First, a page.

Translation of g'day in Spanish:


hola, interj.

Pronunciation /ɡəˈdeɪ/


Australian, New Zealand
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    • The new General Manager called in this morning to say g'day.
    • Then one day, during my last year of school, I called in to say g'day and he offered me an apprenticeship.
    • Say g'day and smile and shake your countryfolks' hand.
    • So I crossed the road, and said g'day to this strange girl.
    • So anyway, in comes the proprietor and says g'day to me and his son.
    • Adam told me he was going to walk up to the shop to get some milk and bread, and that he'd say g'day to Dodgy John on his way past.
    • Yeah, they come up and say g'day every now and then.
    • While we were studying the display, a man, lavishly bearded in the Darwinian style, said g'day.
    • Most soldiers have a soft spot for animals and the majority of soldiers going in for a haircut would say g'day and give the dog a pat.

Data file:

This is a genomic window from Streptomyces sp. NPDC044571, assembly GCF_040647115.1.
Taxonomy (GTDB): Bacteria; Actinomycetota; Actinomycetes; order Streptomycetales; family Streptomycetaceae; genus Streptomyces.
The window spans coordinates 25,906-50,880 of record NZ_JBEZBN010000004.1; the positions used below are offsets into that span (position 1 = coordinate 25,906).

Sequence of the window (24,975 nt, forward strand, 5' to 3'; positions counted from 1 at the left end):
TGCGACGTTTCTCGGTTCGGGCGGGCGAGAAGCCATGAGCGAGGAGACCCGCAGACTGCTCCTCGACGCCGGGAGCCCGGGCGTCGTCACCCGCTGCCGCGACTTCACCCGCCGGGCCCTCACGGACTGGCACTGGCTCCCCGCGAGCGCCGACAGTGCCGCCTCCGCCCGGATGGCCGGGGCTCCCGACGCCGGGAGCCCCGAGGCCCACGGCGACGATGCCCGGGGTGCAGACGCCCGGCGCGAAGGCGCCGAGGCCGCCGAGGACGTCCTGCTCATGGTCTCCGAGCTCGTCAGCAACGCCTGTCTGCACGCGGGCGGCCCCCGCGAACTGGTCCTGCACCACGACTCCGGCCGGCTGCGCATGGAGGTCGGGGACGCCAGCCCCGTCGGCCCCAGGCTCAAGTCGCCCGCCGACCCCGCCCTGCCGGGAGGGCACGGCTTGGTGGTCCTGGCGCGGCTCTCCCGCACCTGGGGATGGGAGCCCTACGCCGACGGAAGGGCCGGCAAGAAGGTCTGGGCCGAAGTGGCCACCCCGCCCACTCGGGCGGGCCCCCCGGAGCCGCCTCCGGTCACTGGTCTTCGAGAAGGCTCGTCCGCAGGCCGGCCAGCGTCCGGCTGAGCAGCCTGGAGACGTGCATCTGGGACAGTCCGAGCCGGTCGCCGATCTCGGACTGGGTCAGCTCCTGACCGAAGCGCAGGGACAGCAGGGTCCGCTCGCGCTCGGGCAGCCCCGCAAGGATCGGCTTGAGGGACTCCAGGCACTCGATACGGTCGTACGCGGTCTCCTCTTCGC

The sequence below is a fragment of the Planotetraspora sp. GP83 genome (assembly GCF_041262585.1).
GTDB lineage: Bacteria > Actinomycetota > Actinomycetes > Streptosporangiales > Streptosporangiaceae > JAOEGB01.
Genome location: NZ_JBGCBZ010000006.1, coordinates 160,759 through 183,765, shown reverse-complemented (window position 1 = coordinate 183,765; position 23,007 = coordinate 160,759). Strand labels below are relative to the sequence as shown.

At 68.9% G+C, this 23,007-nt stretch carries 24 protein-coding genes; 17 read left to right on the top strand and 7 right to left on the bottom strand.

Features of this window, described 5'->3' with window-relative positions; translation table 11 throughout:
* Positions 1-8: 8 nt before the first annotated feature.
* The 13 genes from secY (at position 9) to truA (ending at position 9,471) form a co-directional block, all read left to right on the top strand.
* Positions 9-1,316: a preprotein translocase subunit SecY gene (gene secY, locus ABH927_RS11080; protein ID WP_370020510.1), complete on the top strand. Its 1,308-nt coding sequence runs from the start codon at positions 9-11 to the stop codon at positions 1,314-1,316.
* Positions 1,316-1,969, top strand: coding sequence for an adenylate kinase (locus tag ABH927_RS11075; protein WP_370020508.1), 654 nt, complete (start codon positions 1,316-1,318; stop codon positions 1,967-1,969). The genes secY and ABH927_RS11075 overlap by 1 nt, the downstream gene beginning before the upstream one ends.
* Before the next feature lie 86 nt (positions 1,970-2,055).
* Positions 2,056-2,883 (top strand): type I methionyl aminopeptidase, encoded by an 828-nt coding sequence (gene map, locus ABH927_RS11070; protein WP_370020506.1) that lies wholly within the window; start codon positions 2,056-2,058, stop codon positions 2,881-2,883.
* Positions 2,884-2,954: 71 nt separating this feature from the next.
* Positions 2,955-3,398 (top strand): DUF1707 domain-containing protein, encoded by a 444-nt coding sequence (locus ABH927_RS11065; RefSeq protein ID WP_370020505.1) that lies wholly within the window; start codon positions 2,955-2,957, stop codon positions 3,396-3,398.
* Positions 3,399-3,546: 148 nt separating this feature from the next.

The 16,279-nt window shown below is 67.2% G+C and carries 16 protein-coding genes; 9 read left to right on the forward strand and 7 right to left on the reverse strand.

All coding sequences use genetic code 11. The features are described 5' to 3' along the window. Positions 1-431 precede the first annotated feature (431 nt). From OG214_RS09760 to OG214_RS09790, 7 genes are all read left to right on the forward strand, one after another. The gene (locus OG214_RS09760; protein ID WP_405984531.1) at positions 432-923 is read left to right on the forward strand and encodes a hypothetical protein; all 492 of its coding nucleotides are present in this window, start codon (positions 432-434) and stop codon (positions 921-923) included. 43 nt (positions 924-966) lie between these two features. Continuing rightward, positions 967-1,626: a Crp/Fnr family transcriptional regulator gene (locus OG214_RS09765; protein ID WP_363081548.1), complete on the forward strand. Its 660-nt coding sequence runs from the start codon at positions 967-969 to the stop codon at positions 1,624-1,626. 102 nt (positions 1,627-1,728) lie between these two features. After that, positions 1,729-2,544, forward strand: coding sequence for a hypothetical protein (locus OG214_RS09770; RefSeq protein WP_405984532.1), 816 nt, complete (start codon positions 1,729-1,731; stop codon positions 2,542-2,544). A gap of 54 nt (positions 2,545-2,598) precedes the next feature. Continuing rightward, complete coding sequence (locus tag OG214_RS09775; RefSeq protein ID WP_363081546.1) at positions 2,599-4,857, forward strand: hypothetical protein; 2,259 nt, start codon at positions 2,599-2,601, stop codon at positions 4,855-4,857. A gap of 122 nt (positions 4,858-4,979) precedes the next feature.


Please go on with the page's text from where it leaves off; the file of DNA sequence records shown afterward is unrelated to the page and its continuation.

• That said - welcome back to all who have read this story before, and g'day to the newcomers.
    • Oh and give Dave a g'day from the guys stuck back here if you see him again.
    • We really had a great time in York and hopefully one day soon I will be able to come back and say g'day to everyone again.
    • The last independent cinema in Clitheroe will say g'day to Australian film fans when it hosts its first film festival - just before it closes down.